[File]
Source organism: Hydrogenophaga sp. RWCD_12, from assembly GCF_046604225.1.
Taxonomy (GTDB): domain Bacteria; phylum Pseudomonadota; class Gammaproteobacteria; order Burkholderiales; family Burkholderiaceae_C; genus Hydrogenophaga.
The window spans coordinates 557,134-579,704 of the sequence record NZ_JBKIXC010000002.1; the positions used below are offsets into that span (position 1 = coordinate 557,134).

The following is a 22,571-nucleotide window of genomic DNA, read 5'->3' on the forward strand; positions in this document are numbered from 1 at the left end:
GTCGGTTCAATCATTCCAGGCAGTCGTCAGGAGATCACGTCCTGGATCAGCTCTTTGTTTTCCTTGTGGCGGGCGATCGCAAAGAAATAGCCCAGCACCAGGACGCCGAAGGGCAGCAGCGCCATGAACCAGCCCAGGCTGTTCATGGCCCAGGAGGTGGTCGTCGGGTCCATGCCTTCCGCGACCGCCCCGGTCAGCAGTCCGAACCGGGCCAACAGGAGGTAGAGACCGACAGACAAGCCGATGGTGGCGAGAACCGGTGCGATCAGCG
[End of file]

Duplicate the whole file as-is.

Source organism: Hydrogenophaga sp. RWCD_12, from assembly GCF_046604225.1.
Taxonomy (GTDB): domain Bacteria; phylum Pseudomonadota; class Gammaproteobacteria; order Burkholderiales; family Burkholderiaceae_C; genus Hydrogenophaga.
The window spans coordinates 557,134-579,704 of the sequence record NZ_JBKIXC010000002.1; the positions used below are offsets into that span (position 1 = coordinate 557,134).

The following is a 22,571-nucleotide window of genomic DNA, read 5'->3' on the forward strand; positions in this document are numbered from 1 at the left end:
GTCGGTTCAATCATTCCAGGCAGTCGTCAGGAGATCACGTCCTGGATCAGCTCTTTGTTTTCCTTGTGGCGGGCGATCGCAAAGAAATAGCCCAGCACCAGGACGCCGAAGGGCAGCAGCGCCATGAACCAGCCCAGGCTGTTCATGGCCCAGGAGGTGGTCGTCGGGTCCATGCCTTCCGCGACCGCCCCGGTCAGCAGTCCGAACCGGGCCAACAGGAGGTAGAGACCGACAGACAAGCCGATGGTGGCGAGAACCGGTGCGATCAGCG